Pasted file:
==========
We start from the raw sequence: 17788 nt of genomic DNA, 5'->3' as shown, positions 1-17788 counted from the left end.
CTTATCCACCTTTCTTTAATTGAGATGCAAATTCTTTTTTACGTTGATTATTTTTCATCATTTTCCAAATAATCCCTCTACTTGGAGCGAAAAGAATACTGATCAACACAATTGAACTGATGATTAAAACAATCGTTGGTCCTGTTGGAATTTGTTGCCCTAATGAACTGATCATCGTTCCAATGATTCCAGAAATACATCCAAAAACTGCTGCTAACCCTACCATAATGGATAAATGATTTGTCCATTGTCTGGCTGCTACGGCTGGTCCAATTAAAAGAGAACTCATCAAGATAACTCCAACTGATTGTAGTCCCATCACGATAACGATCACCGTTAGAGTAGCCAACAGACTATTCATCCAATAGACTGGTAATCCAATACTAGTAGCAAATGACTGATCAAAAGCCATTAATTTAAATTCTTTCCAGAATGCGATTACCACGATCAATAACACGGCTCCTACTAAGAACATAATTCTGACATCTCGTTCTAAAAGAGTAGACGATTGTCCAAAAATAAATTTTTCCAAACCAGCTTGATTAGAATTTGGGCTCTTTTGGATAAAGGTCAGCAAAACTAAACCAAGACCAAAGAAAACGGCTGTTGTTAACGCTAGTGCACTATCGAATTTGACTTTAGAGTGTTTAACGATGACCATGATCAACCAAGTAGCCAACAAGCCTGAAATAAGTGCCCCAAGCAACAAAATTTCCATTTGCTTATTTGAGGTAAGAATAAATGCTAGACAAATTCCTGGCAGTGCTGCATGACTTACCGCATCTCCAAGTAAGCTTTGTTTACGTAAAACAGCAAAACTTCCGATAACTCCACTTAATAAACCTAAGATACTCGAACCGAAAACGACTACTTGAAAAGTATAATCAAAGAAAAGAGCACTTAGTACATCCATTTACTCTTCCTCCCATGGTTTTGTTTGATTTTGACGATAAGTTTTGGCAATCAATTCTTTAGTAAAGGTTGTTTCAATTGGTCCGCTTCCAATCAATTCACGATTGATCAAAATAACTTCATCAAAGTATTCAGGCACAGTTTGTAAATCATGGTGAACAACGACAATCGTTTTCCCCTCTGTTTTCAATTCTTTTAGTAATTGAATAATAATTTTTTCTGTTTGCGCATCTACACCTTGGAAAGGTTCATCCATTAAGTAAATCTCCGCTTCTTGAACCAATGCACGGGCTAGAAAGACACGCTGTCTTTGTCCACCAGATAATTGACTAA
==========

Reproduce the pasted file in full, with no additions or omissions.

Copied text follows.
We start from the raw sequence: 17788 nt of genomic DNA, 5'->3' as shown, positions 1-17788 counted from the left end.
CTTATCCACCTTTCTTTAATTGAGATGCAAATTCTTTTTTACGTTGATTATTTTTCATCATTTTCCAAATAATCCCTCTACTTGGAGCGAAAAGAATACTGATCAACACAATTGAACTGATGATTAAAACAATCGTTGGTCCTGTTGGAATTTGTTGCCCTAATGAACTGATCATCGTTCCAATGATTCCAGAAATACATCCAAAAACTGCTGCTAACCCTACCATAATGGATAAATGATTTGTCCATTGTCTGGCTGCTACGGCTGGTCCAATTAAAAGAGAACTCATCAAGATAACTCCAACTGATTGTAGTCCCATCACGATAACGATCACCGTTAGAGTAGCCAACAGACTATTCATCCAATAGACTGGTAATCCAATACTAGTAGCAAATGACTGATCAAAAGCCATTAATTTAAATTCTTTCCAGAATGCGATTACCACGATCAATAACACGGCTCCTACTAAGAACATAATTCTGACATCTCGTTCTAAAAGAGTAGACGATTGTCCAAAAATAAATTTTTCCAAACCAGCTTGATTAGAATTTGGGCTCTTTTGGATAAAGGTCAGCAAAACTAAACCAAGACCAAAGAAAACGGCTGTTGTTAACGCTAGTGCACTATCGAATTTGACTTTAGAGTGTTTAACGATGACCATGATCAACCAAGTAGCCAACAAGCCTGAAATAAGTGCCCCAAGCAACAAAATTTCCATTTGCTTATTTGAGGTAAGAATAAATGCTAGACAAATTCCTGGCAGTGCTGCATGACTTACCGCATCTCCAAGTAAGCTTTGTTTACGTAAAACAGCAAAACTTCCGATAACTCCACTTAATAAACCTAAGATACTCGAACCGAAAACGACTACTTGAAAAGTATAATCAAAGAAAAGAGCACTTAGTACATCCATTTACTCTTCCTCCCATGGTTTTGTTTGATTTTGACGATAAGTTTTGGCAATCAATTCTTTAGTAAAGGTTGTTTCAATTGGTCCGCTTCCAATCAATTCACGATTGATCAAAATAACTTCATCAAAGTATTCAGGCACAGTTTGTAAATCATGGTGAACAACGACAATCGTTTTCCCCTCTGTTTTCAATTCTTTTAGTAATTGAATAATAATTTTTTCTGTTTGCGCATCTACACCTTGGAAAGGTTCATCCATTAAGTAAATCTCCGCTTCTTGAACCAATGCACGGGCTAGAAAGACACGCTGTCTTTGTCCACCAGATAATTGACTAA